Friday, 26 February 2016

Broody Coops for Hens

We're having trouble deciding if it is currently Winter or Spring here in Flyte so Fancy's corner of Dorset. The nights are clear and cold, with everything being covered in a frosty crystalline sheen. Then come midday the sun is shining down with such intensity, it could be considered t-shirt weather.

Flyte so Fancy Chickens Blog
Broody Coop
No matter what is going on, the first signs of Spring are beginning to show and with it our thoughts for the coming year. Each year we have a use for a Broody Chicken coop for any number of uses. This versatile little house gets used in a myriad of ways, from a hospital ward, a temporary house for introducing new birds and as the name suggests, a broody coop for mother hens and chicks. 

The Broody Chicken Coop comes with both a house area and secure built in run, allowing your hen or chicks safe free movement. With built in handles it is easy to move around to fresh grass, and a lifting roof and removable run panel allow you complete access inside for cleaning. 

Sometimes if a hen has been injured badly or you are trying to sort out a particularly bad bullying problem, isolating a hen in the broody coop can help it recuperate and get back to full strength before returning it to the flock. Equally if you are segregating a bird to stop them from bullying others, the broody coop allows the bird to separate, giving the rest relief, while still allowing the birds to see and interact with each other. 

When introducing new birds to an established flock it is best to give the new bird a safe space for them to be in, until the flock accepts them. The secure wiremesh run allows the birds to see each other, and quickly allows for a new bird to be accepted by a flock making the whole process of introducing news birds quick and easy, without having to worry about bullying. Here at FSF HQ we regularly have new hens come to live us in the poultry paddock and we always use a broody coop as a preliminary way of introducing them.

As the name suggests the main use for the Broody Chicken Coop is as a broody hen house, for naturally incubating eggs under a broody hen or as a safe home for growing chicks, until they are ready for something a little bigger. We have a Buff Orpington that goes broody every single year and so each spring we always have chicks. All of our chicks grow up in the broody coop, where they are safe, until they are large enough to move to a bigger house, before finally being released into the poultry paddock. The broody coop comes with the option of a longer two metre run, giving your chicks even more space to stretch their mini wings.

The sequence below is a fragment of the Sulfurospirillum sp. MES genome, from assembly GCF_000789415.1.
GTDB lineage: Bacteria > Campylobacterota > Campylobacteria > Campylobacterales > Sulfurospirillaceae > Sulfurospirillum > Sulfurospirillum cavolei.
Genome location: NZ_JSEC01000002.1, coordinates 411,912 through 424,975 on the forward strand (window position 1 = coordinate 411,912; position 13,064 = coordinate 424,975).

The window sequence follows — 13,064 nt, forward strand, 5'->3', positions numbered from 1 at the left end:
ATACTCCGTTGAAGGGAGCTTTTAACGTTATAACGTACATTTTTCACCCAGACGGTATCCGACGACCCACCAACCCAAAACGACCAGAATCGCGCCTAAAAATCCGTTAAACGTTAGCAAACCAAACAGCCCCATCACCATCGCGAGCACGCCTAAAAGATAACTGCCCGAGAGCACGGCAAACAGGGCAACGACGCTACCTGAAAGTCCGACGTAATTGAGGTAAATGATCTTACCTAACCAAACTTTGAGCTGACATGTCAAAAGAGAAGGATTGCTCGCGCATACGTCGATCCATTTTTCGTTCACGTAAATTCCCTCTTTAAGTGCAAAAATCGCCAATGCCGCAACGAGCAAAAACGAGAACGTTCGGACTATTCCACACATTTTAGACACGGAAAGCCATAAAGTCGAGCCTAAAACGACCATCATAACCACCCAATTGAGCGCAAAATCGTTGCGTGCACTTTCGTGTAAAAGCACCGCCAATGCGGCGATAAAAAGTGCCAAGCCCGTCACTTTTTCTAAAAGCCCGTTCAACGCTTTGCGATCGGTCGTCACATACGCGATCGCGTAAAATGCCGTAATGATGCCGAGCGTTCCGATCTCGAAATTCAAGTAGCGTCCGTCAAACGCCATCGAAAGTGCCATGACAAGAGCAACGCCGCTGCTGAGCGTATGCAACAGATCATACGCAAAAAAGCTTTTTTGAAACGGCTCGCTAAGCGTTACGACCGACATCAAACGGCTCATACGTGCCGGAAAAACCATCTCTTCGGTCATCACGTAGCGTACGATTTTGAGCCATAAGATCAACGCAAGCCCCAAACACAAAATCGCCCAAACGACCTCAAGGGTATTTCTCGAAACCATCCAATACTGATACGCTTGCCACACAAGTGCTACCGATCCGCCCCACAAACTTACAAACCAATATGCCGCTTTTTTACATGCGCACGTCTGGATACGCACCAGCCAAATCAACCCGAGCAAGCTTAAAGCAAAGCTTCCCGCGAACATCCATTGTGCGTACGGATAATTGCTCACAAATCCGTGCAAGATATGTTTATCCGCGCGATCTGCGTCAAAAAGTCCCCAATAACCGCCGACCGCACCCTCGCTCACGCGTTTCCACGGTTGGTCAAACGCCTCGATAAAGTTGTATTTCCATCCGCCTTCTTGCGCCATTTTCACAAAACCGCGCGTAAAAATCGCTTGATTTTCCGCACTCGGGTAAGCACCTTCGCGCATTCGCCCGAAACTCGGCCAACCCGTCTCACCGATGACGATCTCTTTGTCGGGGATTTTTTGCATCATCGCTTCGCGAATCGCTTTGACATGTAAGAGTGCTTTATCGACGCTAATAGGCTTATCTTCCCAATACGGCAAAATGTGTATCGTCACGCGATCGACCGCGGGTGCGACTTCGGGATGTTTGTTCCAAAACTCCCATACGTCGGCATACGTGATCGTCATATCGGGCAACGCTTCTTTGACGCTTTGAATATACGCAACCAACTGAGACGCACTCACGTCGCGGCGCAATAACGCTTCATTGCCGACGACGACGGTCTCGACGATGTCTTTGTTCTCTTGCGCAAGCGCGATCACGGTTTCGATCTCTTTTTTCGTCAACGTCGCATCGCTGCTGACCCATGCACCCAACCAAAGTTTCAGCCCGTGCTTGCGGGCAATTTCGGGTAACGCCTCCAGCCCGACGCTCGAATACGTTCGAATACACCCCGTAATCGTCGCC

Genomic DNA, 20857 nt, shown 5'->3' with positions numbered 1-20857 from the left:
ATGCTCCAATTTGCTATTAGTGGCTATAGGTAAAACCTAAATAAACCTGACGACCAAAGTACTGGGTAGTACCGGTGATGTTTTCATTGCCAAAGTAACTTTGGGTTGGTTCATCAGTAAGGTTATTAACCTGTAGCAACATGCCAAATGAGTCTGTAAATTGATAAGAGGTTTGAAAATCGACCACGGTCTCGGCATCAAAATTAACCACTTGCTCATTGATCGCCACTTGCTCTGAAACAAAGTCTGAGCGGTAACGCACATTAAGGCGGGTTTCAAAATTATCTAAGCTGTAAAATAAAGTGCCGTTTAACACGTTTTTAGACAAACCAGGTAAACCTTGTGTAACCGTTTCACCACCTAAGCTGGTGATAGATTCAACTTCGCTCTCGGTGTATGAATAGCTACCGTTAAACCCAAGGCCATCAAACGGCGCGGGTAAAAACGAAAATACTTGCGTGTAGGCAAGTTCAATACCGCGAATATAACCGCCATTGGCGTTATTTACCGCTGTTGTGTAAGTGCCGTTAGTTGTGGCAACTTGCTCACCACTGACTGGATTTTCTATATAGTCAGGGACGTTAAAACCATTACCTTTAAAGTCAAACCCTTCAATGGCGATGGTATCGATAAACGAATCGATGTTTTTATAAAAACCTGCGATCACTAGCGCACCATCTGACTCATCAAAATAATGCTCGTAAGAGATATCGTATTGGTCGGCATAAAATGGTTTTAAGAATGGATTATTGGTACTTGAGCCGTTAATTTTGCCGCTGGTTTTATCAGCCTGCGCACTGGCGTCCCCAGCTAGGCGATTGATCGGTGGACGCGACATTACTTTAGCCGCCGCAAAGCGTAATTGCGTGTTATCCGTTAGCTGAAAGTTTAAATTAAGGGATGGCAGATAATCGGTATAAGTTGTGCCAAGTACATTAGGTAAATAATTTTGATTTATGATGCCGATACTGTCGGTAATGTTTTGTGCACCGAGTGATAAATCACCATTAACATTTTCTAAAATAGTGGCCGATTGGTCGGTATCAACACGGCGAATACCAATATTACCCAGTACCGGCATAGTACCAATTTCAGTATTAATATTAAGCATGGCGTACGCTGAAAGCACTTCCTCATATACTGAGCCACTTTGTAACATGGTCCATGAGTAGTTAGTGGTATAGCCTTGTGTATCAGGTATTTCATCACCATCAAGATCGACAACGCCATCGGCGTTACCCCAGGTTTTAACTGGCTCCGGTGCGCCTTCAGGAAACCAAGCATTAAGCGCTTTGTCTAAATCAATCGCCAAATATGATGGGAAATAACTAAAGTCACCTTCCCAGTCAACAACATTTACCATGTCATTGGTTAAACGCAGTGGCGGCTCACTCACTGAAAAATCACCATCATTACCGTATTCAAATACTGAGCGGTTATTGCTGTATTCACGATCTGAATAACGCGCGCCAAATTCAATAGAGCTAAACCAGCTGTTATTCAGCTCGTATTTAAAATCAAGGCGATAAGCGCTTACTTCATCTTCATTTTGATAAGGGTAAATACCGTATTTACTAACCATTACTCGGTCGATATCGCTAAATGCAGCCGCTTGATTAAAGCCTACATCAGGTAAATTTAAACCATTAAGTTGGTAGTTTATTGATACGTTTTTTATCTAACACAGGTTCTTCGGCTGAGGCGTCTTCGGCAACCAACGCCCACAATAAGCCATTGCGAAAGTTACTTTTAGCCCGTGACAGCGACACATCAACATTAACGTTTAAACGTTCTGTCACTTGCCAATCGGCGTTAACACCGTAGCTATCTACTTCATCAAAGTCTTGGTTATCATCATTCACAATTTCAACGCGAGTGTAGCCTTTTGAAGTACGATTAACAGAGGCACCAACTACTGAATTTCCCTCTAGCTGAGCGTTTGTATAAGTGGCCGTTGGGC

The Broody Chicken Coop is an essential hen house for chicken keepers. With its many uses, compact design and easy portability it is ideally designed for any number of problems poultry keepers can face. If you have questions about the broody chicken coop, leave a comment below or call us on 01300 345229 to speak to a member of the FSF team. 

Thanks for Reading

Saturday, 20 February 2016

Flyte so Fancy Duck Housing

If you have been reading this Blog for a while now, you will know of my great affection for the ducks that live on and around the pond, down in the poultry paddock. The Cayuga's that we hatched from chicks, our old fat Saxony drake that waddles around and the wild ducks that live on the pond, are all among my favourites.

Our ducks tend to sleep where they want. Some enjoy joining the chickens inside their hen houses, while others will head out to the floating Duck Lodge for an evenings kip. During high summer, they have been known to just settle down on the edge of the pond.

Here at Flyte so Fancy we manufacture lots of different duck and goose houses, ideal for any garden, but in this blog I thought I would focus on three different duck houses designed for three very different situations.

Puddleduck Duck House

Flyte so Fancy Duck & Goose Housing
Puddleduck Duck House
Offered in two different sizes, these compact duck houses are perfect for those looking to house a pair of ducks (or a small flock of four in the larger size) in their back garden. Ideal for breeds like Call Ducks, Mallards in the small size, and a pair of Aylesburys or Indian Runners in the larger, the Puddleduck Duck House allows anyone to keep a few "quackers" in the garden.

It has ventilation holes in the back of the house and a side opening roof for easy access and cleaning, helping keep the house hygienic for your ducks. The ramp entry also acts as a secure door, with a secure bolt closing, with the house having a good sized doorway for ducks to fit through.

The Puddleduck Duck House is the perfect little home for those looking to keep a couple of ducks in their back garden.

Stroller Duck House
Flyte so Fancy Blog - Ducks
Mobile Stroller Duck House